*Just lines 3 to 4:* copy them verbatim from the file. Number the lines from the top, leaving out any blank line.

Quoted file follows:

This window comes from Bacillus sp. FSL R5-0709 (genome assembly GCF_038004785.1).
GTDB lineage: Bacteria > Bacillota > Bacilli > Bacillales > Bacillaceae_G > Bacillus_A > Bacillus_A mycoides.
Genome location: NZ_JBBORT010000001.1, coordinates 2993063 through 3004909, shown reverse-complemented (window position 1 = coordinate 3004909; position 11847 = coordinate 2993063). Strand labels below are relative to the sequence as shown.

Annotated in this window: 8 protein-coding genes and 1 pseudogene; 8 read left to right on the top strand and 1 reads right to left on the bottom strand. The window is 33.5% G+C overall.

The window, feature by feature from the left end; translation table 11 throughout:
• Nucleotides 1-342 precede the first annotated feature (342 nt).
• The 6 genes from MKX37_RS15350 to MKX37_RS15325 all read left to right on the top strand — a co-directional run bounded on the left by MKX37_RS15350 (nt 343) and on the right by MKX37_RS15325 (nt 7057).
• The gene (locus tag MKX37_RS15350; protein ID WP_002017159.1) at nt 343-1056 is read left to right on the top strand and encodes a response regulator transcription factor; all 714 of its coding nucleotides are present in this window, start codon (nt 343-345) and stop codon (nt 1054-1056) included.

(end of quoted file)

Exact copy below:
Genome location: NZ_JBBORT010000001.1, coordinates 2993063 through 3004909, shown reverse-complemented (window position 1 = coordinate 3004909; position 11847 = coordinate 2993063). Strand labels below are relative to the sequence as shown.

Annotated in this window: 8 protein-coding genes and 1 pseudogene; 8 read left to right on the top strand and 1 reads right to left on the bottom strand. The window is 33.5% G+C overall.